Arthur's entry into the political arena was in many ways difficult. He faced two by-elections in the same year. In 1984, Arthur's party, the BLP, went to court to contest the outcome of a House of Assembly by-election that was officially won by his opponent in the DLP, Sybil Leacock. The High Court later ruled that there should be a new poll, which was subsequently won by Arthur. Since then, he has never lost an election in his constituency.
Prior to 1983, Arthur was the consummate technocrat who worked as an economist under Prime Minister Michael Manley's democratic socialist government in Jamaica. When Arthur became a member of the BLP, Tom Adams, leader of the BLP and prime minister of Barbados, projected him as a bright young economist with future leadership potential. In 1983, Arthur was appointed to the Barbados Senate and
became chairman of his party. Following his 1984 victory at the polls, Arthur became a member of Parliament. In 1985 and 1986 he served as parliamentary secretary in the Ministry of Finance. After his party's defeat in two successive elections between 1986 and 1994 by the DLP, Arthur was made opposition leader and leader of the BLP.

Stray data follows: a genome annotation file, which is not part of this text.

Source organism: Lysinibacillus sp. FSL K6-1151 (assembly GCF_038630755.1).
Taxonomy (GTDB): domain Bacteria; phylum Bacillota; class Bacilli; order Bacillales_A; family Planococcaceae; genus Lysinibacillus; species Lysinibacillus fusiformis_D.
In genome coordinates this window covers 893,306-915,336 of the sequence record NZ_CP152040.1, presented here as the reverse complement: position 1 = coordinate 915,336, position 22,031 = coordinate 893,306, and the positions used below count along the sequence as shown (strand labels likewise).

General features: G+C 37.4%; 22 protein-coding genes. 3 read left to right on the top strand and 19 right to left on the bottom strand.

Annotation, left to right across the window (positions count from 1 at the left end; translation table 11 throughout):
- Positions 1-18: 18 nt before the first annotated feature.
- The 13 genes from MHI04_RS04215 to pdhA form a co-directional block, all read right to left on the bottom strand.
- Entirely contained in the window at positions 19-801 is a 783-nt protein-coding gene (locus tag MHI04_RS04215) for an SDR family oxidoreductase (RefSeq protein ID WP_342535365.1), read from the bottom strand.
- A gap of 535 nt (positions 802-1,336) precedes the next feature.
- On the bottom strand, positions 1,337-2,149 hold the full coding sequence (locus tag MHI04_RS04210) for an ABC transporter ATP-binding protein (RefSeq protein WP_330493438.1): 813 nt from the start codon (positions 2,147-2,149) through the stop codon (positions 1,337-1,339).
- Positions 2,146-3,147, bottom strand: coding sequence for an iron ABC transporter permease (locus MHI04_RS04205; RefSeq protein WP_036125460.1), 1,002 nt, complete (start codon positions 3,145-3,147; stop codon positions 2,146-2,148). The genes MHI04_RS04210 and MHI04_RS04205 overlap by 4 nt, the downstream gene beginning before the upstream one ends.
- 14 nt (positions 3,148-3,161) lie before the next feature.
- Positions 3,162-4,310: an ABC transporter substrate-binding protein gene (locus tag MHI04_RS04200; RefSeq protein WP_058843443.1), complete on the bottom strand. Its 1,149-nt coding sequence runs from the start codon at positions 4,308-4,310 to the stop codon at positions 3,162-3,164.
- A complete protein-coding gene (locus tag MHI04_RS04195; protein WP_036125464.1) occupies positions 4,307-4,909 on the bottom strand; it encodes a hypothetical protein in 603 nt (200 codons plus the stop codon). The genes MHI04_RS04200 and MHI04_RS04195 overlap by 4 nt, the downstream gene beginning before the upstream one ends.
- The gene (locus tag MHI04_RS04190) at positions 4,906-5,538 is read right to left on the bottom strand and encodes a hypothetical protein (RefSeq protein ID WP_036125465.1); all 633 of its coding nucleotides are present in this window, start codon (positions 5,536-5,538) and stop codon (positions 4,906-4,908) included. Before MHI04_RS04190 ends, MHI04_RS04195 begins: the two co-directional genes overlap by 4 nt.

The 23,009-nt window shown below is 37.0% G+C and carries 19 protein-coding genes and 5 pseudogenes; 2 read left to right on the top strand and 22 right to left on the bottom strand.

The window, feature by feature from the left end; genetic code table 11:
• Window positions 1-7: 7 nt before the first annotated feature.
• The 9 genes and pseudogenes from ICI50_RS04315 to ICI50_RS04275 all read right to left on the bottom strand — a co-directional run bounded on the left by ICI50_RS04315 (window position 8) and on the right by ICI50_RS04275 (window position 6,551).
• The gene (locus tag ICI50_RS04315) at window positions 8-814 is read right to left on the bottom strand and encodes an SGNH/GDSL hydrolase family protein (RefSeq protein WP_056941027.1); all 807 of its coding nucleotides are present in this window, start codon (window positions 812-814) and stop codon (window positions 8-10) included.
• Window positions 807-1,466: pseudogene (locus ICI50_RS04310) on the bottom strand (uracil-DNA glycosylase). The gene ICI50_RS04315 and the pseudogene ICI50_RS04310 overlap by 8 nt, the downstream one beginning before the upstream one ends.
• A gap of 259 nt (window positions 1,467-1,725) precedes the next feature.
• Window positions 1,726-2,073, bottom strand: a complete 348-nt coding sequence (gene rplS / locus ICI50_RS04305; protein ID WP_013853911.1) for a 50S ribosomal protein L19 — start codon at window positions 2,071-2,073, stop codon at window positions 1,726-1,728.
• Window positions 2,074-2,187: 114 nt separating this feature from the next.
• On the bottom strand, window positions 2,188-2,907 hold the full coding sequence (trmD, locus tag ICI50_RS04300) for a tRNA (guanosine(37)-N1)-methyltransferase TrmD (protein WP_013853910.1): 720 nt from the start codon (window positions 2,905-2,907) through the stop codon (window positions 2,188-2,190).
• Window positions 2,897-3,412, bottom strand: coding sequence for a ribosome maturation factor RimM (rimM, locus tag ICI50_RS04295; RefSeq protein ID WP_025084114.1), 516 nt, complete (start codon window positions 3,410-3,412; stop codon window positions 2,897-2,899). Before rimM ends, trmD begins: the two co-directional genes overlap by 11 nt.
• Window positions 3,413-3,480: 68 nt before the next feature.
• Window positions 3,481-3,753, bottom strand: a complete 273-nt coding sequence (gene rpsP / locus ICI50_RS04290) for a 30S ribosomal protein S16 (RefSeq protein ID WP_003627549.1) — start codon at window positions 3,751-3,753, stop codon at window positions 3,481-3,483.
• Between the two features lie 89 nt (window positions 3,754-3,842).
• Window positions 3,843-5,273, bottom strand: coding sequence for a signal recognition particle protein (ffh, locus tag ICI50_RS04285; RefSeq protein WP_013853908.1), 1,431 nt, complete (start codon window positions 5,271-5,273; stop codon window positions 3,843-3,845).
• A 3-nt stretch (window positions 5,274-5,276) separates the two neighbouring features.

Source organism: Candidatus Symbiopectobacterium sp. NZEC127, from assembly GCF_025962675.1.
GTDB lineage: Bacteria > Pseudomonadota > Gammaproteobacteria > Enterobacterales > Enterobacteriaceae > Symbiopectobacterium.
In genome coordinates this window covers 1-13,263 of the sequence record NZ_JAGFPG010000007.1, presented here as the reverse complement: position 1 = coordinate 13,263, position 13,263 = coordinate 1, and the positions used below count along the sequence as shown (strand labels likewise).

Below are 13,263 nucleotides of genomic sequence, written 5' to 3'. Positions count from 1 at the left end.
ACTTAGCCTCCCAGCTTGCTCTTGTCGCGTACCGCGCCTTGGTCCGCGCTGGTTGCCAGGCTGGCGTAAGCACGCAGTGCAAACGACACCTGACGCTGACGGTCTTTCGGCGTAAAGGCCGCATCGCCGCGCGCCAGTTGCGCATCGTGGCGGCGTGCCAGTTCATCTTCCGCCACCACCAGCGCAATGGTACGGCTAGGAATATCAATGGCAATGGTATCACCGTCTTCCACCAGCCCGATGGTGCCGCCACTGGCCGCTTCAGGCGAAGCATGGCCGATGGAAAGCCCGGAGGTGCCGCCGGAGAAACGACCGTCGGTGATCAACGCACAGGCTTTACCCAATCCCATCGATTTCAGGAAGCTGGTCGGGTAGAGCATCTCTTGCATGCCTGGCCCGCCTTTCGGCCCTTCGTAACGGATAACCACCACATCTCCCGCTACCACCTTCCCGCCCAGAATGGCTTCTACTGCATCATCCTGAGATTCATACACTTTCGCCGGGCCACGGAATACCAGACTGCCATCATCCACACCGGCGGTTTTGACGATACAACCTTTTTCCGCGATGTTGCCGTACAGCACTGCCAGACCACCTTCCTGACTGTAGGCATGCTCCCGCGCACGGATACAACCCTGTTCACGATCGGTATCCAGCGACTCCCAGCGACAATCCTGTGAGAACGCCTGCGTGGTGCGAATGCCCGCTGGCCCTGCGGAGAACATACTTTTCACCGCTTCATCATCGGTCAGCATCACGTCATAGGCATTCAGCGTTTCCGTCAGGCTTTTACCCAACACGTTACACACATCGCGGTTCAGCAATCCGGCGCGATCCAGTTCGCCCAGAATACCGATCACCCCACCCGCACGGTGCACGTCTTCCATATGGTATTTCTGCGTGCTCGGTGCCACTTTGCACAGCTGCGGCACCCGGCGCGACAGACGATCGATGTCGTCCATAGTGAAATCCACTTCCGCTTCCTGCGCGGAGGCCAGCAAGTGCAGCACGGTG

Arthur became the fifth prime minister of Barbados on 7 September 1994, when he successfully led the BLP to an electoral victory, capturing 19 of the 28 seats in the House of Assembly. In the election of January 1999, Arthur was again successful. This time his party won by an even greater margin. The BLP took 26 seats while the opposition Democratic Labour Party won only two seats in the House of Assembly. The next election was scheduled for January 2004.